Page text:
New study looks at how coral absorbs light
Researchers in Bermuda have released a new study on how corals absorb light in different conditions.
The paper, by postdoctoral researcher Yvonne Sawall and her adviser, associate scientist Eric Hochberg, examined how reefs optimise their photosynthetic abilities.
Dr Hochberg said: “This work is important because we have only a general understanding of how a coral reef works as an interconnected system, but we know that any system — for example your car — needs energy to run.
“This work is helping us understand how coral reefs get and use their fuel. We can explore how environmental conditions influence these processes, which in the long run is crucial to understanding the impacts of global change.”
Most studies into coral photosynthesis have used data gathered over a short period, but the researchers, based at the Bermuda Institute of Ocean Sciences, wanted to use a longer time frame.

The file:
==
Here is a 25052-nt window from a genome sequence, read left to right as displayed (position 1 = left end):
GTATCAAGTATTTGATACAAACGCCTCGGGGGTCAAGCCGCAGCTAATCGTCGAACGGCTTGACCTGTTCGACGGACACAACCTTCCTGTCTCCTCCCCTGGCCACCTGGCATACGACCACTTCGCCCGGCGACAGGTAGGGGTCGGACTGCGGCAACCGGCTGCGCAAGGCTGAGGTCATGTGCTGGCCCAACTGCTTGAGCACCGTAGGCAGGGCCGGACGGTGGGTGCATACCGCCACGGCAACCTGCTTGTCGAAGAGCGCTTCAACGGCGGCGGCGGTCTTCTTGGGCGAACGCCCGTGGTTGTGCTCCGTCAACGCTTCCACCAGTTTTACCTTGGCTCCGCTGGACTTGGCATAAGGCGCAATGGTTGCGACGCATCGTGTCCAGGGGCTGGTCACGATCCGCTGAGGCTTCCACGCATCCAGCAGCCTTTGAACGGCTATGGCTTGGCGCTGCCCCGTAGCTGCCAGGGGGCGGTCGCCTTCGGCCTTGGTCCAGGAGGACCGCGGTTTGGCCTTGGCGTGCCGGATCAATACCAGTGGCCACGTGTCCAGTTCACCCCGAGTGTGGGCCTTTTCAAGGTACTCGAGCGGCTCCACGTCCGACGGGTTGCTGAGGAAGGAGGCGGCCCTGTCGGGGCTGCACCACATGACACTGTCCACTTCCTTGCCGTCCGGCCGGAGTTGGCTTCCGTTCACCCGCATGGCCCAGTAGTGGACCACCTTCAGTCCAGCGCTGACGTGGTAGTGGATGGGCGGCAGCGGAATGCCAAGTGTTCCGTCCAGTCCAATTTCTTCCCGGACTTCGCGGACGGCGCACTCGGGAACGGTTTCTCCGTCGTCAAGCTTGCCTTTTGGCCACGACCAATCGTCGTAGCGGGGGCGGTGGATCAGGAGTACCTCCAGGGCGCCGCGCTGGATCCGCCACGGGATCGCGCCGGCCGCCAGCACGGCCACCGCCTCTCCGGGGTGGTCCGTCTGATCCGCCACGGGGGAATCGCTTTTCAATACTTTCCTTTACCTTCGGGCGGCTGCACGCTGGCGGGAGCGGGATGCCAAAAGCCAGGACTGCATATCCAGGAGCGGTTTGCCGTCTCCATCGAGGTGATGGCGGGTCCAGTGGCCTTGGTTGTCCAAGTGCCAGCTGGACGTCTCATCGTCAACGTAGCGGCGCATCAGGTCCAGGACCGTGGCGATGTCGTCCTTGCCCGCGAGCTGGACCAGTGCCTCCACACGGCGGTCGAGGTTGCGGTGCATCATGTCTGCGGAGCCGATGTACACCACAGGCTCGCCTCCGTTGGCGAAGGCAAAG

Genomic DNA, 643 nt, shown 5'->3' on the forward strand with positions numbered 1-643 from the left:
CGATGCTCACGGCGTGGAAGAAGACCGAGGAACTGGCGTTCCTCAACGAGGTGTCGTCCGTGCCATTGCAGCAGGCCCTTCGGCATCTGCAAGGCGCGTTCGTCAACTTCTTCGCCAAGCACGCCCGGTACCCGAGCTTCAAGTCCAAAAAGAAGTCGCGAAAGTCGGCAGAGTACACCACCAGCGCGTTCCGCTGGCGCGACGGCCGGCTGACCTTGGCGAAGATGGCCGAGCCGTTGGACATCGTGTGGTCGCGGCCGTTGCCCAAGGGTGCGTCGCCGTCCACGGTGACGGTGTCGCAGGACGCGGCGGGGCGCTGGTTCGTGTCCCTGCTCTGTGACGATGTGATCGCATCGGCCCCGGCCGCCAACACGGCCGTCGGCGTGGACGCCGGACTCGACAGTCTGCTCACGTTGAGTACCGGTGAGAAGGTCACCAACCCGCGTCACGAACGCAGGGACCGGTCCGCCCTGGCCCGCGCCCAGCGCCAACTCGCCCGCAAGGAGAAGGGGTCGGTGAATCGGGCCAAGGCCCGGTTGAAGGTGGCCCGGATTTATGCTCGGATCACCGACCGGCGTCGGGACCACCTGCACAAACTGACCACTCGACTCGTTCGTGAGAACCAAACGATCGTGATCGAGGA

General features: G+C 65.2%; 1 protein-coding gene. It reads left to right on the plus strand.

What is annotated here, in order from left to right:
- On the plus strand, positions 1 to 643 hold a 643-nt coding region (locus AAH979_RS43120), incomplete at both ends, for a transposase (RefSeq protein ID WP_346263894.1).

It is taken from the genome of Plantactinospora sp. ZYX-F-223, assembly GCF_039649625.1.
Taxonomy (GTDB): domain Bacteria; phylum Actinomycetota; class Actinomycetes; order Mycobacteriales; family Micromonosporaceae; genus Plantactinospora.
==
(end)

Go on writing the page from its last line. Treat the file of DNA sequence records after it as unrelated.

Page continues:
They also used data from the Bermuda Weather Service to factor in the effect of cloud cover, which limits sunlight on reefs.
Their results suggested that reefs — much like plants — regulate how much energy they collect from sunlight so they do not absorb more than they can use.
Dr Sawall told Science Daily, the American science website: “These results indicate that reef organisms, including both corals and algae, most likely optimise photosynthesis to the same degree as terrestrial plants, at the scale of a day or longer.”
The researchers are still studying photosynthesis in reef life, and are now looking at the relationship between the colour of an organism and its daily photosynthesis.
Bermuda records third Covid-19 death
Police warning: no visitors for quarantined
Morale boost with festive favourite eggnog
Online tool to tackle price gouging
Bake your hot cross buns online
Young mask maker inundated with orders
Veteran sailor lost at sea
Daytime ban at homeless shelter sparks row
Virus claims first two lives
More troops called in to enforce lockdown
Burt dismisses Buzz attempt to act as grocer
Flight delivers 1,800 kits and 129 residents
Has the penny dropped?
Doorstep photographs capture an unusual time
Warning over false information
Ship passengers hopeful of quick return
Take Our Poll